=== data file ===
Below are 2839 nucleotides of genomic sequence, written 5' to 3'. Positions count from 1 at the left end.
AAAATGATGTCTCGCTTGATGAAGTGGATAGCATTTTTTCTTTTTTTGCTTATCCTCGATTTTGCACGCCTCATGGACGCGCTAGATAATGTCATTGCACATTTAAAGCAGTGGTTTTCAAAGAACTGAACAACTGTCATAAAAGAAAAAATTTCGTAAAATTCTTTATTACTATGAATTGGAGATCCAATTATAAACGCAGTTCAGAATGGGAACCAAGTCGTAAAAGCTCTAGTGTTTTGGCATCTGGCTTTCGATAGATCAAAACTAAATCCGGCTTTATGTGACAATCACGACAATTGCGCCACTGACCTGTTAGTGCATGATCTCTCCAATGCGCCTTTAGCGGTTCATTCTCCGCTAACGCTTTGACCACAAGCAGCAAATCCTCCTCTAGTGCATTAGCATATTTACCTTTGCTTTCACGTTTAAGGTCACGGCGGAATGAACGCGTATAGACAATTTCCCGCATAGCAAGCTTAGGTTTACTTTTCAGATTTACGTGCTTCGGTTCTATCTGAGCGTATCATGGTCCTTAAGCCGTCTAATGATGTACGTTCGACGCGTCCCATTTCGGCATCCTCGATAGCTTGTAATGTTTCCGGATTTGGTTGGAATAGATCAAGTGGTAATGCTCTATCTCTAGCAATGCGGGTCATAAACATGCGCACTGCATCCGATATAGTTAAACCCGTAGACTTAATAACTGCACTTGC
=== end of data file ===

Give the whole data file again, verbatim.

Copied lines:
Below are 2839 nucleotides of genomic sequence, written 5' to 3'. Positions count from 1 at the left end.
AAAATGATGTCTCGCTTGATGAAGTGGATAGCATTTTTTCTTTTTTTGCTTATCCTCGATTTTGCACGCCTCATGGACGCGCTAGATAATGTCATTGCACATTTAAAGCAGTGGTTTTCAAAGAACTGAACAACTGTCATAAAAGAAAAAATTTCGTAAAATTCTTTATTACTATGAATTGGAGATCCAATTATAAACGCAGTTCAGAATGGGAACCAAGTCGTAAAAGCTCTAGTGTTTTGGCATCTGGCTTTCGATAGATCAAAACTAAATCCGGCTTTATGTGACAATCACGACAATTGCGCCACTGACCTGTTAGTGCATGATCTCTCCAATGCGCCTTTAGCGGTTCATTCTCCGCTAACGCTTTGACCACAAGCAGCAAATCCTCCTCTAGTGCATTAGCATATTTACCTTTGCTTTCACGTTTAAGGTCACGGCGGAATGAACGCGTATAGACAATTTCCCGCATAGCAAGCTTAGGTTTACTTTTCAGATTTACGTGCTTCGGTTCTATCTGAGCGTATCATGGTCCTTAAGCCGTCTAATGATGTACGTTCGACGCGTCCCATTTCGGCATCCTCGATAGCTTGTAATGTTTCCGGATTTGGTTGGAATAGATCAAGTGGTAATGCTCTATCTCTAGCAATGCGGGTCATAAACATGCGCACTGCATCCGATATAGTTAAACCCGTAGACTTAATAACTGCACTTGC